While hair styles come and go, there is something about beards that remains eternal. Long considered a sign of masculine virility, they are also encouraged for men in the Muslim faith. Those two factors, in combination with a global boom in the trendiness of beards, has led many men in Muslim-majority Indonesia to fall for the facial hair trend in recent years.
But, like the males of many other Asian countries, men in Indonesia are genetically predisposed against being able to grow full facial hair, meaning many have been forced to settle for wispy whiskers instead of dense follicular foliage.
That makes the country an especially alluring target market for facial hair growth products. Many Indonesian men are familiar with beard oils such as Firdaus, which came into prominence even before the turn of the millennium, and more exotic hair growth promoting products from the the Middle East and India.
More recently, Malaysian Instagram celebrity Wak Doyok was able to parlay his impressive facial hair into big bucks by coming out with his own all-natural beard growth cream, which has also become hugely popular in Indonesia.
But that stuff is for amateurs. For those who are truly serious about growing a great beard, there’s minoxidil. The chemical, which is intended to prevent hair loss and/or promote regrowth, has also been hailed by many a former baby-faced Indonesian as the solution to all of their problems. Online sales of the substance are booming in Indonesia and there’s one person you can point to behind that.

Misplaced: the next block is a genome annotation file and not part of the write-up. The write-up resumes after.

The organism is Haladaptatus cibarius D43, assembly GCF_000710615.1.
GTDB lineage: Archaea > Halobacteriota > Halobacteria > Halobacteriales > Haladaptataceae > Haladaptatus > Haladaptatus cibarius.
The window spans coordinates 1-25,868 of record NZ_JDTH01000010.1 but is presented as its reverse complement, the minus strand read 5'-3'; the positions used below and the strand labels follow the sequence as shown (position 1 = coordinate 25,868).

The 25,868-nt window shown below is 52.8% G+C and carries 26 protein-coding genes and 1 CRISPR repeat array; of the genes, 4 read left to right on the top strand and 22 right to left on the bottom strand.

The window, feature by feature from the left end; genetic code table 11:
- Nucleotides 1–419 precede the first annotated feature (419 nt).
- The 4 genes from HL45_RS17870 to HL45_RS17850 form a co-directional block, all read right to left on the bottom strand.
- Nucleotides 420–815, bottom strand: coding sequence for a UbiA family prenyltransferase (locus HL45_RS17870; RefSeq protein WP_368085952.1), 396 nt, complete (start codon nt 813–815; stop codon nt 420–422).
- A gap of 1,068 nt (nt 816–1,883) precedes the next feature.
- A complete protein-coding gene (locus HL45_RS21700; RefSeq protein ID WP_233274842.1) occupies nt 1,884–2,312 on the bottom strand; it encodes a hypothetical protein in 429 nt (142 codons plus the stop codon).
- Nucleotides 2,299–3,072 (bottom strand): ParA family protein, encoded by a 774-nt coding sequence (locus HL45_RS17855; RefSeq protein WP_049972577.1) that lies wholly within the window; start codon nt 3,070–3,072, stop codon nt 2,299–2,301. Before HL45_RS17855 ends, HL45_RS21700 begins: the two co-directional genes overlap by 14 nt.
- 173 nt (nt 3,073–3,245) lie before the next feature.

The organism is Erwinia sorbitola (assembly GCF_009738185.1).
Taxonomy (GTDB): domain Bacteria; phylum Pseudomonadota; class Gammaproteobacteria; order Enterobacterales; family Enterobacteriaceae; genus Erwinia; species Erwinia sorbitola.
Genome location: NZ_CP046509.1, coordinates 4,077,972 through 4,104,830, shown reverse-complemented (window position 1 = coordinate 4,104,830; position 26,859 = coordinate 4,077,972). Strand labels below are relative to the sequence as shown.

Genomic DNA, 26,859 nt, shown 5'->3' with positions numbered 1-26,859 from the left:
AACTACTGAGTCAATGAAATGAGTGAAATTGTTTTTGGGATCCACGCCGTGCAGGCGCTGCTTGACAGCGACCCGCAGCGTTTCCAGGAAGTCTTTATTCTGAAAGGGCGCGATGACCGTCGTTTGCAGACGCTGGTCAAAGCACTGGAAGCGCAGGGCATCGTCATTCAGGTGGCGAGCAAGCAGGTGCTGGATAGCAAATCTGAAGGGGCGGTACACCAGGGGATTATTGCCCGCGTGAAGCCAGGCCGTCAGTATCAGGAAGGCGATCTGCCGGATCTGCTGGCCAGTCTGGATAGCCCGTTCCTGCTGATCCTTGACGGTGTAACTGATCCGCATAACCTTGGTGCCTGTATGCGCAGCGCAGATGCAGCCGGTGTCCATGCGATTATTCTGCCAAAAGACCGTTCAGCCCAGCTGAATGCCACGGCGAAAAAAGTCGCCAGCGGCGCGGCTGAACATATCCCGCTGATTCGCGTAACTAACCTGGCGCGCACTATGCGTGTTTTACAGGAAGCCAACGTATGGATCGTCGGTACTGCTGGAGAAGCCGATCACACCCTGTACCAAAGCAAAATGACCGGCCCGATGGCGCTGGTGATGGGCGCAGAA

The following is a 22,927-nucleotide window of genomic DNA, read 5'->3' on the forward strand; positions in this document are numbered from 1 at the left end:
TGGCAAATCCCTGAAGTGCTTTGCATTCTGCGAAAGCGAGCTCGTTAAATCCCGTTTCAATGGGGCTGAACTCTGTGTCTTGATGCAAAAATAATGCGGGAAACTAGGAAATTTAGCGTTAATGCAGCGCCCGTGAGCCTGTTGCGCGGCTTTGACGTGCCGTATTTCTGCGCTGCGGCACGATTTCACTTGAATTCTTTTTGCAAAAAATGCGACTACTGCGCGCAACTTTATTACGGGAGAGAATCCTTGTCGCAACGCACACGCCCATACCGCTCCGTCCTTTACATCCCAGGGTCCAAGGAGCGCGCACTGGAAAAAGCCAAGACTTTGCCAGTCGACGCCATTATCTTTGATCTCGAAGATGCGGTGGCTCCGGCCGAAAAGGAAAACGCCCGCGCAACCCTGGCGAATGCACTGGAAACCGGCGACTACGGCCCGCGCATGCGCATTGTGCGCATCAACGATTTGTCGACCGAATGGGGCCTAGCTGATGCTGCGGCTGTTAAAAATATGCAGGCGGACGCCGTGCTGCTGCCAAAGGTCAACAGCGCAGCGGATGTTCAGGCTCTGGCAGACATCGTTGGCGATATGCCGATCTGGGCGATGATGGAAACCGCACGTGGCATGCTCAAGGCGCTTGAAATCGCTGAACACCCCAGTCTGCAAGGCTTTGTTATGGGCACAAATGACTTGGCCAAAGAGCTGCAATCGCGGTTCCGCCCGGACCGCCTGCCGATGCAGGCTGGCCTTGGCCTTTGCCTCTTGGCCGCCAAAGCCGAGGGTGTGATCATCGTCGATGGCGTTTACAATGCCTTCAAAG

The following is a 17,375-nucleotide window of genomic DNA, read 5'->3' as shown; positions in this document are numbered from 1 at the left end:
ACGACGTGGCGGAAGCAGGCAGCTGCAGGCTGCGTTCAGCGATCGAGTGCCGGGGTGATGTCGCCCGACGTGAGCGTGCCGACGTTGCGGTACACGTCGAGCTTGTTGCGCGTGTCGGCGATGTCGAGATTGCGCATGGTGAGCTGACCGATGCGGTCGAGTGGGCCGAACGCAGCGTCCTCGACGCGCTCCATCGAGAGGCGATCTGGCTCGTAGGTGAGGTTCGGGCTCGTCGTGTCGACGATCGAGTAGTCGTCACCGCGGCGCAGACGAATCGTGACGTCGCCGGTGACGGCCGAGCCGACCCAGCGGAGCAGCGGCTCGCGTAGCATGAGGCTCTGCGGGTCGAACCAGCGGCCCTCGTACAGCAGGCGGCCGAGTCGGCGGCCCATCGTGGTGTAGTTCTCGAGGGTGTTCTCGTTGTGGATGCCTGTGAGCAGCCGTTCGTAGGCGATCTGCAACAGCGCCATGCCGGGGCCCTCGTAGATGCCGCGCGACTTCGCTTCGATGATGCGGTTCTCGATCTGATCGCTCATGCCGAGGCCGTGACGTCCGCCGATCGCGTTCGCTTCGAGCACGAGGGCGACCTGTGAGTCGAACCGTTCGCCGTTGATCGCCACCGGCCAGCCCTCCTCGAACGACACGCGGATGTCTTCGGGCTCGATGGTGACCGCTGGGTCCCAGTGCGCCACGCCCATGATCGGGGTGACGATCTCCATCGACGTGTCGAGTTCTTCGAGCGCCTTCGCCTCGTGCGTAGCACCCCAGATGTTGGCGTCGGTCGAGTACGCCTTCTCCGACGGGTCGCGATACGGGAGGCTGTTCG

Meet Mister Brewok
Mister Brewok strutted into the room with an air of confidence about him – whether that’s mainly because of his impressive full beard or that he’s already a successful online entrepreneur at the age of 23 wasn’t clear at first.
But, as his alias (which translates to Mister Beard) suggests, it soon became obvious that the source of his confidence was his face bush.
“I was 20 when I had my first girlfriend,” he said without any hint of shame when he sat down to chat with Coconuts Jakarta about the recent facial hair fad among Indonesian men – even among those who can’t grow beards naturally.
“You might say that’s late. I didn’t date anyone in high school as I’d always get rejected.”
Mister Brewok’s real name is Fariz Gamal, a Jakarta resident who studies Chinese Literature at Universitas Indonesia. But his real passion, or, more accurately, obsession, is growing facial hair. It’s an obsession that drove him to create and continually expand one of Indonesia’s best-known online shops selling facial hair growth supplements.
Magic from America